UI Toolkit at runtime: Get the breakdown

Let’s clarify how UI Toolkit can ensure smoother workflows while creating UI. 

Creating UI in collaboration with artists can be a complex task. While the artist is editing the Canvas to add colors and material, the developer adds scripts, behaviors, and OnClick listeners. Afterward, when merging occurs, merge conflicts can arise and lead to issues that require swift resolution.

UI Toolkit prevents such merge conflicts by having the artist work on the UXML and USS files while C# handles all of the logic. For example, button handling is done with C# only, which queries the button using its name, and adds logic without editing any UXML or USS files.

Not only does this process ease merging, it simplifies future style changes. For instance, if all project fonts suddenly had to be changed, you wouldn’t need to go through each asset, one by one, to edit the text settings. This avoids tedious work that can lead to oversight issues – and the bigger the game, the more complicated this becomes.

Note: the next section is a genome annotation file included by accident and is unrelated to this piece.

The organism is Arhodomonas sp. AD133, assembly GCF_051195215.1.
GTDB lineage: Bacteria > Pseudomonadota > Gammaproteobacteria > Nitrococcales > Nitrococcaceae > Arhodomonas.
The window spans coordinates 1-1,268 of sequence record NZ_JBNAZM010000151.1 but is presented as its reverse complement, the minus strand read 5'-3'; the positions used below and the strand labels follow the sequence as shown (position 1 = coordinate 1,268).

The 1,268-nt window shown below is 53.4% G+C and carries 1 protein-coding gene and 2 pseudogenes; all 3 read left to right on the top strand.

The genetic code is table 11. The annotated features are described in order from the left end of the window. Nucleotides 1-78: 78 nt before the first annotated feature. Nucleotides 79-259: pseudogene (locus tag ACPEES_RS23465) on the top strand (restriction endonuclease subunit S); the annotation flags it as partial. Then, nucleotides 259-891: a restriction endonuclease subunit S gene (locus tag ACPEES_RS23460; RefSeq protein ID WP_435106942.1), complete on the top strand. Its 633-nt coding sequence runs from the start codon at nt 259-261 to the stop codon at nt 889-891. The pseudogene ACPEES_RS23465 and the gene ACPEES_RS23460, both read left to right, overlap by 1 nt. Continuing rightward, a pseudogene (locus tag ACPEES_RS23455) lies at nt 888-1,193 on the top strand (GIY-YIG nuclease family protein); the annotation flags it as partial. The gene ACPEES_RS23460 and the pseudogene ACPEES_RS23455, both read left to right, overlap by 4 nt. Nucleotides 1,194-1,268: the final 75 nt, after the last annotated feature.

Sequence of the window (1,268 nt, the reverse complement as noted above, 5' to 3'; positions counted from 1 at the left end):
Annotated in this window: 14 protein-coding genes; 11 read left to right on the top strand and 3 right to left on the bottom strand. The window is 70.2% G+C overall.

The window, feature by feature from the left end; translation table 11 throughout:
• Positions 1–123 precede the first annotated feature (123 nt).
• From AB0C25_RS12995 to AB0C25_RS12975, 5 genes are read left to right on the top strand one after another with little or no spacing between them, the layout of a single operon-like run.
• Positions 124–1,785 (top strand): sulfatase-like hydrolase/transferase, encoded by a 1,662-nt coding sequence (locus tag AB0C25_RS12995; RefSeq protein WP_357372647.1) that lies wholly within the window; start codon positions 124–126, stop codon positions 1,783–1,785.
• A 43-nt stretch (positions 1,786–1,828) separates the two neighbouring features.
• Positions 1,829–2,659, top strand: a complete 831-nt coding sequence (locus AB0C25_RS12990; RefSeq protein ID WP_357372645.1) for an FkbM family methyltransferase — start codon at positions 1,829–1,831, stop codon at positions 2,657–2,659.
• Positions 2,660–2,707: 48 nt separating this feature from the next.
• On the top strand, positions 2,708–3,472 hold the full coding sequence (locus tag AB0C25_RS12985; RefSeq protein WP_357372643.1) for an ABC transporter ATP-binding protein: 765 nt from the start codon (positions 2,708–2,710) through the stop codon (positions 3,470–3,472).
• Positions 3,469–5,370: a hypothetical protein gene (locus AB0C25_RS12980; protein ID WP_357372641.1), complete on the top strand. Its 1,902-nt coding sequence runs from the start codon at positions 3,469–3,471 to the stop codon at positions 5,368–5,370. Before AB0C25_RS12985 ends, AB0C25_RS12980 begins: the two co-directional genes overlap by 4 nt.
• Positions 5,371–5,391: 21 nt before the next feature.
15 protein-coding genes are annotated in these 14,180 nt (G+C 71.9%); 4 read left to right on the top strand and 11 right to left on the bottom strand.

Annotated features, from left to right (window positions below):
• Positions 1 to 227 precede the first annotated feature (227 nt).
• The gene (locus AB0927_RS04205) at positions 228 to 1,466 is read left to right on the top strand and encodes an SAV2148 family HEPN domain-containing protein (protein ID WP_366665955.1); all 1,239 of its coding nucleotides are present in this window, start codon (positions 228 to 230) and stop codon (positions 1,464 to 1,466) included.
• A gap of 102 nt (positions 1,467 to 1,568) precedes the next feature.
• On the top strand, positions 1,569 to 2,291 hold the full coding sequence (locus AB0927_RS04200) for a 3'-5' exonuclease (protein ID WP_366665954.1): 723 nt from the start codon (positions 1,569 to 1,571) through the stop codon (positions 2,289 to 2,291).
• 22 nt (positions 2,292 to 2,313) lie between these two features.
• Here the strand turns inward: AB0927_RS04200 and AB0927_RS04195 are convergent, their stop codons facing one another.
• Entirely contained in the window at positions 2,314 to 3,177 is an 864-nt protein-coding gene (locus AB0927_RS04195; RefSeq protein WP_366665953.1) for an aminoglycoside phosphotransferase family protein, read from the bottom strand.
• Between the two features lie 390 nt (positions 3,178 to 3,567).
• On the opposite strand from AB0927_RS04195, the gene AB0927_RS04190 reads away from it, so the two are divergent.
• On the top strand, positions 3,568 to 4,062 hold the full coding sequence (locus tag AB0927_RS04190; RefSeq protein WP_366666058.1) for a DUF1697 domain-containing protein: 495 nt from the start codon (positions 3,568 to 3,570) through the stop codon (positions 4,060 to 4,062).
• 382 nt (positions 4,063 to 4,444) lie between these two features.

With UI Toolkit, Panel Settings hold all of the text settings. So to change the fonts under a UI Document, you only need to edit those Panel Settings. Although Editor scripts can similarly assist with UGUI, UI Toolkit’s framework automatically handles this process.

A Visual Element is the base class of every UI Toolkit element: buttons, images, text, etc. You can think of it as the GameObject of UI Toolkit. Meanwhile, UI Builder (Window > UI Toolkit > UI Builder) is a visual tool that helps create and edit interfaces without writing code. This is useful for artists and designers alike, as it allows them to visualize the UI as it’s being built.

As the premiere tool for people already familiar with web technologies, UI Toolkit also improves collaboration between artists and developers by separating logic and style to refine organization and avoid file conflicts. While UI Builder takes care of the elements’ positions, style, and design, code can be handled in a distinct section of the project to query the parts of UXML that it needs, and connect logic to it.